A Range Resources Corp. executive said last week he believes the federal government will eventually allow liquefied natural gas (LNG) to be exported but cautioned that the industry shouldn’t be complacent and assume it will be so.

“Congress today is very much in favor of capitalism, entrepreneurship and seeing manufacturing and our industry make a lot of money by introducing international markets,” Range COO Ray Walker told attendees of Hart Energy’s DUG East Conference in Pittsburgh. “I think that’s the approach that will win out. Most people, when they just use a little bit of common sense and think about it, will realize that there’s no other way to do it. It’s not a big deal and we ought to encourage [exports].

“But one thing we as industry cannot do is just sit back and assume it’s going to be OK. We have to get out there and address some of those issues. We have got to work with Congress and give them the support they need. We have got to educate the public. Commercials, ad campaigns, all of those sorts of things are really critical. And you’re starting to see big industry organizations…beginning to tackle that.”

Walker predicted that natural gas production would remain steady and largely unaffected by fluctuations in the nation’s rig count.

“The industry is getting a whole lot better every day that goes by,” Walker said. “We’re becoming more efficient, and we’re doing more with less. We drill a lot more footage of lateral today with the same rig, in most cases twice what we did a couple years ago. We frack [hydraulically fracture] a lot more wells per day, and frack crews are a lot more efficient. We also sometimes overlook that our geology groups are all becoming very much aware of reservoir description attributes. You’re seeing that we continue to make better and better wells, and in all of these shale plays the decline rates are far less than we thought.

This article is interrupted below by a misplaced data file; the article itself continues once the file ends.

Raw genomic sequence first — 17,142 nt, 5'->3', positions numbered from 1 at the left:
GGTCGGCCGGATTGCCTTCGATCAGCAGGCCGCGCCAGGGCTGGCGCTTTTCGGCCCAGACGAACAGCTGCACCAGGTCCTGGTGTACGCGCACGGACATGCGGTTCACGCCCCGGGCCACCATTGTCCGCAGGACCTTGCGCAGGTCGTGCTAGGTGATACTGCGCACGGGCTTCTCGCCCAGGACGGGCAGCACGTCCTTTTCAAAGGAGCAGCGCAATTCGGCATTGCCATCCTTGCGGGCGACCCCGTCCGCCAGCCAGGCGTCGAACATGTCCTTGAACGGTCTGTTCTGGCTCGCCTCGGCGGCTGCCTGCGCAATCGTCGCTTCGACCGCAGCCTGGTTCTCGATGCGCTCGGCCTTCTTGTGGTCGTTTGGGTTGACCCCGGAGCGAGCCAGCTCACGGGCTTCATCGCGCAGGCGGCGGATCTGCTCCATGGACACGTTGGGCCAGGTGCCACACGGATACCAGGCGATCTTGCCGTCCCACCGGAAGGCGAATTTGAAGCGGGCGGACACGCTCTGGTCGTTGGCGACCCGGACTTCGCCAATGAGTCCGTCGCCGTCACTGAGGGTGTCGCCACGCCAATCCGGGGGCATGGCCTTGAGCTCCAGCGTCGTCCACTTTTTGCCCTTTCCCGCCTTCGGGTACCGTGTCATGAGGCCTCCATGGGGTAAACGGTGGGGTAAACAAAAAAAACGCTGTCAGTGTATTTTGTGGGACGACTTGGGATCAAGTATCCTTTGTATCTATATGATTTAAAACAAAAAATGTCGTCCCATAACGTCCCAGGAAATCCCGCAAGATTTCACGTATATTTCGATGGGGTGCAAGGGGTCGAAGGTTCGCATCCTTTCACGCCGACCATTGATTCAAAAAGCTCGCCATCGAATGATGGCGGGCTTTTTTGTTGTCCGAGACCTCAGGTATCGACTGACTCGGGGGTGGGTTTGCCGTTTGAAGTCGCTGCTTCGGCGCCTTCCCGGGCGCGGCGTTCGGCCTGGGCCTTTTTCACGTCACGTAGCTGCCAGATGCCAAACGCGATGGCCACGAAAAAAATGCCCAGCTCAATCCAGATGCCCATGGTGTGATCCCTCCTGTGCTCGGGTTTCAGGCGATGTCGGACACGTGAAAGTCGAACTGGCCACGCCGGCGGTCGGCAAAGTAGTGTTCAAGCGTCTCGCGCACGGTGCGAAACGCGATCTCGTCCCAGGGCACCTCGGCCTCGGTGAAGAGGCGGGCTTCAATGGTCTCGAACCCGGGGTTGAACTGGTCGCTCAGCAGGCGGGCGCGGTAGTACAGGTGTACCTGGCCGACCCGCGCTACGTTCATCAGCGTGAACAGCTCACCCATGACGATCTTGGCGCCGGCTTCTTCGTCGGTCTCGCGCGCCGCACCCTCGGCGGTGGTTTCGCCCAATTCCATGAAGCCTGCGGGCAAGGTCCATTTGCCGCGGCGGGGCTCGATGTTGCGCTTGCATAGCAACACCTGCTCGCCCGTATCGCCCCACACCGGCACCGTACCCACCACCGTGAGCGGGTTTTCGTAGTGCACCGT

“[But] what this industry really needs to do is create more demand for our product. If we’re going to see prices go up, that’s where it’s going to come from.”

Walker also predicted that natural gas production in the Appalachian Basin would surpass Qatar’s North Field within a couple years and would have higher reserves “in the not too distant future.” The North Field is considered the largest gas field in the world (see NGI, March 25, 2011).

“You’ll see numbers like we’ve seen previously in the Marcellus, 400-500 Tcf,” Walker said. “But you have to remember that is only the Marcellus. We’re beginning to recognize that the Utica has a lot of potential. There could be some tremendous reserves there. As an industry we’re also drilling a lot more wells into the Upper Devonian, so it’s essentially a double. So if you take 400-500 Tcf in the Marcellus and add those additional formations and their stacked pay potential, there’s no question that the Appalachian Basin could be much larger than the North Field.”

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